Before creating the InstaBritain Instagram account, there were many hidden gems in the country I did not know about. I mean, I knew the Isle of Skye existed, but I had no idea of the beauty that was sitting in the Inner Hebrides over 500 miles away.
I am pretty sure I had seen photos of the Isle of Skye before, I just had no idea it was in Scotland, or Britain even, I couldn’t comprehend a place so magical was there in my country. But it is, and a journey to Scotland would not be the same without included this magnificent island.
The Isle of Skye is the largest island in Scotland’s Inner Hebrides, the landscape is dominated by dramatic mountain scenery, including the rugged Cuillin Mountains, up to the strange yet wonderful sight of the Quiraing in the north. The island itself has a long and interesting history dating back to the 7th Millennium BC, where it was home to Mesolithic hunter-gatherers.
We were pretty lucky with the weather. The west coast of Scotland tends to be hit by rainy weather systems quite frequently, that’s what happens when you lay next to a huge body of water with not much in the way for thousands of miles! We checked into the Dunollie Hotel in southern Skye, a great stop to explore the island from, and headed straight out towards Portree to look for some dinner. Whilst the journey should only take thirty minutes, it took us well over an hour as the scenery is not to be missed. We stopped along the way (the island is very generous with it’s stopping points!) and snapped some photos, and generally just soaked up the beauty.
In Scotland, pictures speak 1,000 words, so instead of boring you with words, I thought it would be better to just show you how beautiful this part of the world is…
The next day we got up early and headed straight out, we knew we had a lot of ground to cover.
Our first stop was Fairy Pools, a stunning set of waterfalls at the foot of the Cuillin Mountains. What makes these waterfalls more special than others? The water is crystal clear and turquoise, even on a cloudy day. Imagine the Indian Ocean channelled into a stream and sent gushing down rock pools. Oh, it’s a bit colder too, so don’t fall in!
From here we drove to Neist Point, the most westerly part of Skye, it’s a slow and bumpy journey. This was probably my favourite view in Scotland, it was quiet, the views were breathtaking, and I felt I could have sat on the hillside for hours. If you are lucky you can spot whales, dolphins, porpoises, and even sharks!
We then made our way back to the main road, drove for a little while, and decided to take the back road up to the Quiraing. The Quiraing transports you into what is more like an alien world. This odd landscape was caused by a landslip many moons ago, and it is actually still moving today…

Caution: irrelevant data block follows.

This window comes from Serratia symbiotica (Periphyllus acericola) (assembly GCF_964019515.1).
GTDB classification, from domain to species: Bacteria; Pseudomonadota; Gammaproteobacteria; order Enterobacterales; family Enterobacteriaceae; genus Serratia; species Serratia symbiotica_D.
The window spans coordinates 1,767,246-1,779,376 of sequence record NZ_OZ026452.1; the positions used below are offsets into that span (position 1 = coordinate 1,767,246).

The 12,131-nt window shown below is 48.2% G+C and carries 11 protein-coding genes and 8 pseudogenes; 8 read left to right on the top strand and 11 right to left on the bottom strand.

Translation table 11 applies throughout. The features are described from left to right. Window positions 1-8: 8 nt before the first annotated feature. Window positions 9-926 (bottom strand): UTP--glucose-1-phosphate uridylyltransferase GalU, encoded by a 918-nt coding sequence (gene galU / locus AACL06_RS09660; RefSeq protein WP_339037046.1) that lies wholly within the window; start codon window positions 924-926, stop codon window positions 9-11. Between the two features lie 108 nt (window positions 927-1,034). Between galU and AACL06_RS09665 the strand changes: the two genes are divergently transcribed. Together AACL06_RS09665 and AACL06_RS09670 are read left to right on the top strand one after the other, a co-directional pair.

It might not look like a lot of driving but it was actually dinner time by the time we had finished. We headed down the road, past the famous Old Man of Storr, and off into Portree for some dinner!
On our final day in Skye, we decided to tackle the Old Man of Storr. ‘It’s quite a climb’ Alex said to me. He knows how much I hate climbing, we had a traumatic experience once walking up the bell tower in Strasbourg, I need to improve my cardio. Anyway, ‘it’ll be fine’ I thought! Okay so I don’t think everyone finds it as hard as I did, there were children running, I was overtaken by a heavily pregnant woman, and I spotted a couple of OAPs heading up to the top with their brand new trainers on. I really don’t know what my problem is, as soon as a bit of incline is thrown into a walk, that’s it, I’m done for.
However, I soldiered on, I had to get my Instagram shot, right? Some parts were hard, some not so much, I nearly got blown over by the wind a few times though. The views were totally worth it, and I gained a new found admiration for all the Scottish Instagrammers who seem to master this walk every other weekend!
And that was mostly it for our time in Skye. Storr completely took it out of us, we struggled back down the hill, ate a bag of biscuits in the car (we convinced ourselves we were starving due to the strenuous climb…) and headed to find lunch. After lunch it was flop and relax, something we hadn’t done much of the whole time we were away!